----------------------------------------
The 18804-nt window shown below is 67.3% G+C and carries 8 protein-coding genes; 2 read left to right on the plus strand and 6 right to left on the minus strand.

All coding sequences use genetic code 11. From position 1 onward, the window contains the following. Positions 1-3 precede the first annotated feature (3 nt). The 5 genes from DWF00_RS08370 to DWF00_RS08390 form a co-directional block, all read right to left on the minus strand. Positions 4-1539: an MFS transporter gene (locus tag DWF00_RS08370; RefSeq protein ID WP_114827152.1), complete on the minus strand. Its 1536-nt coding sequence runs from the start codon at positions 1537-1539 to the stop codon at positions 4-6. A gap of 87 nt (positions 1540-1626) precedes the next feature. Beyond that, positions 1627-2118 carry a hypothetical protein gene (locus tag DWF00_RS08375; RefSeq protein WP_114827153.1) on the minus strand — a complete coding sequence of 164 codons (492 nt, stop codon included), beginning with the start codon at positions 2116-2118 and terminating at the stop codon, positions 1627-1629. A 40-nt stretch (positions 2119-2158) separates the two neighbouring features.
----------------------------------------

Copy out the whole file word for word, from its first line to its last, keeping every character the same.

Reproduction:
The 18804-nt window shown below is 67.3% G+C and carries 8 protein-coding genes; 2 read left to right on the plus strand and 6 right to left on the minus strand.

All coding sequences use genetic code 11. From position 1 onward, the window contains the following. Positions 1-3 precede the first annotated feature (3 nt). The 5 genes from DWF00_RS08370 to DWF00_RS08390 form a co-directional block, all read right to left on the minus strand. Positions 4-1539: an MFS transporter gene (locus tag DWF00_RS08370; RefSeq protein ID WP_114827152.1), complete on the minus strand. Its 1536-nt coding sequence runs from the start codon at positions 1537-1539 to the stop codon at positions 4-6. A gap of 87 nt (positions 1540-1626) precedes the next feature. Beyond that, positions 1627-2118 carry a hypothetical protein gene (locus tag DWF00_RS08375; RefSeq protein WP_114827153.1) on the minus strand — a complete coding sequence of 164 codons (492 nt, stop codon included), beginning with the start codon at positions 2116-2118 and terminating at the stop codon, positions 1627-1629. A 40-nt stretch (positions 2119-2158) separates the two neighbouring features.